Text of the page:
Written by / 6/15/2012 / No comments / , , , ,

ADAM SANDLER IN THAT'S MY BOY

year: 2012 rating:*
Sounding a cross between Little Nicky and Billy Madison, Adam Sandler provides his worst performance in a comedy that makes JACK AND JILL seem like THE WEDDING SINGER. We begin with a pretty boy pre-teen (did Sandler ever look like this?) having an affair with his lustful teacher. She has a baby, goes to jail, and Sandler’s Donny becomes a media sensation seen through the opening credits.

The real story begins thirty years later as Donny’s uptight son “Todd,” played by hipster era Sandler, Adam Samberg, is about to land a big promotion and marry his beautiful high-maintenance fiance. Meanwhile Donny, in his own seedy neck of the woods, owes a bundle for taxes and will go to jail if he doesn’t get fifty grand. With an offer to appear on a tabloid show, he has to maneuver his son, who he hasn’t seen in years, to visit mom (the teacher) in jail for a big payoff.

Dad and his boy reunite in Todd’s boss’s summer home before the wedding, and most of the film has the duo tricking everyone – Donny’s supposedly his best friend and Todd, living a lie and having changed his name from “Han Solo,” just wants to be normal. With an abundance of “toilet jokes” that keeps pushing a ragged envelope – from masturbation to incest to everything you can possibly imagine – the plot is all but forgotten.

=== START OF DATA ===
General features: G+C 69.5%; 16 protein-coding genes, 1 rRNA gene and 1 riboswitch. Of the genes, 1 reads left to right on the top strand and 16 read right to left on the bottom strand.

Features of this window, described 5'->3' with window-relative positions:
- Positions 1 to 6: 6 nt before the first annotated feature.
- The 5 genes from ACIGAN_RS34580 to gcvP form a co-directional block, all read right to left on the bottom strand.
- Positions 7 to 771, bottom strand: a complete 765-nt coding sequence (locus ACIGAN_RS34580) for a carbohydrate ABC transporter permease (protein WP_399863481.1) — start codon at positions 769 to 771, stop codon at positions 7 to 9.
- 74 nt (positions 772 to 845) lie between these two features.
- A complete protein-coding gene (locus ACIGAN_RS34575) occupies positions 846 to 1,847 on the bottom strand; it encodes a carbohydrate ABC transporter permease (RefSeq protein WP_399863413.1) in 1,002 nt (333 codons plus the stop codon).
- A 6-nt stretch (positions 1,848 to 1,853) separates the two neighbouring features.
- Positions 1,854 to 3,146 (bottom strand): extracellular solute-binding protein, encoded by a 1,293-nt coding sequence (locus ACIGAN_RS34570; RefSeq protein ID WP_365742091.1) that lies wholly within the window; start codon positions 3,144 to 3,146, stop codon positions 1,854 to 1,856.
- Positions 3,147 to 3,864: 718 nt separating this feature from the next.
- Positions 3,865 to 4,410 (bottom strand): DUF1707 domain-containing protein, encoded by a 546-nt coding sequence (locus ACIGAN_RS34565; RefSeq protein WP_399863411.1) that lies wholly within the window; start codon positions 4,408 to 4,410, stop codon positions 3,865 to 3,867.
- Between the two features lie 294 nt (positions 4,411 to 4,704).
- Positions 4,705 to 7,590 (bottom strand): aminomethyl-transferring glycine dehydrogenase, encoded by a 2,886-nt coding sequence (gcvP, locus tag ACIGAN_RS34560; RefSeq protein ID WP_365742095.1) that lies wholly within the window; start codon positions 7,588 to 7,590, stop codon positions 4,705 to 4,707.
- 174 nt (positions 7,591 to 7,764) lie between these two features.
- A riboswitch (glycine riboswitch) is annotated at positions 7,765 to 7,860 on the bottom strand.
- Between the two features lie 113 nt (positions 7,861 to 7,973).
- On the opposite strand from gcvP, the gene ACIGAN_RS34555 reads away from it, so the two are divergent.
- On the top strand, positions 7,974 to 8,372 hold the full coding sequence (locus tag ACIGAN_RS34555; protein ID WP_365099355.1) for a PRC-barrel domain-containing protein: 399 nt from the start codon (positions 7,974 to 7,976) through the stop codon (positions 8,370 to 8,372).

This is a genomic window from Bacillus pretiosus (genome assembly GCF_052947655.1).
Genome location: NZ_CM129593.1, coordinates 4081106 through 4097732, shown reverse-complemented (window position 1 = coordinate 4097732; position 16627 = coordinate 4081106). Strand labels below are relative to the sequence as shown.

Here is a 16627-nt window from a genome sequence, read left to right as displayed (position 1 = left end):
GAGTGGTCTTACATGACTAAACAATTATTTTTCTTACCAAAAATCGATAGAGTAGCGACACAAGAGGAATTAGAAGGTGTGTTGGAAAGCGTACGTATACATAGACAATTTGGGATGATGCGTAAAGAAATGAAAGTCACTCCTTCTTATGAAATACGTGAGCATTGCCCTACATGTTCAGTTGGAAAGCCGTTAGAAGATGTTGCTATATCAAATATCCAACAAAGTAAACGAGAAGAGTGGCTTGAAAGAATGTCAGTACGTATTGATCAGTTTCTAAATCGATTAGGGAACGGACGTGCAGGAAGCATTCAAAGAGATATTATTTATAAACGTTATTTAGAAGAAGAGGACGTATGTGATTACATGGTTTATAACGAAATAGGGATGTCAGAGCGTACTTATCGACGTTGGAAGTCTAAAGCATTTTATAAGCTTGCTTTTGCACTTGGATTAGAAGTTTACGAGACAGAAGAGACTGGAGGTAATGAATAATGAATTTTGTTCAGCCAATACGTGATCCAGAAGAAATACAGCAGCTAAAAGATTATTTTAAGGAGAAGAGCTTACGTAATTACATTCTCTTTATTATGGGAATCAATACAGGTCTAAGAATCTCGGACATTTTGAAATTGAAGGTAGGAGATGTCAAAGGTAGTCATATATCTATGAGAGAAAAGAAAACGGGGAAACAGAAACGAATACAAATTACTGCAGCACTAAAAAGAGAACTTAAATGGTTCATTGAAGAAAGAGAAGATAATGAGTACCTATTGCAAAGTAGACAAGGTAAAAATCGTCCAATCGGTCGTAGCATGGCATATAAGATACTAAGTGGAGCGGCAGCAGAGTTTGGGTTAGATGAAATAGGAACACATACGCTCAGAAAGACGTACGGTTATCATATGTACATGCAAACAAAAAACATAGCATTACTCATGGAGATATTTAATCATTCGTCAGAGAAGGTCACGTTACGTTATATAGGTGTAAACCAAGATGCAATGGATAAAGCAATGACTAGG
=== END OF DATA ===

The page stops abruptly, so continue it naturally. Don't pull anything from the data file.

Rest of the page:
Donny's a sloppy playboy but lacks the charm that'd make us believe any woman would fall for him while Todd remains a deer caught in headlights, never changing his "I can't believe this is happening" expression. And an all-night bachelor party, trying for the stuff THE HANGOVER characters would have forgotten, is full of bawdy situations completely lacking humor or purpose. Not even pop culture punchline Vanilla Ice (as Todd's surrogate uncle), a cameo by Todd Bridges or an abundance of Roth-Era Van Halen can save the day... or night. It’s in the 11th hour, when the wedding approaches and the truth of Samberg’s betrothed is in question, that we begin to wonder what'll happen next. But by then it’s too, too much, much too late.
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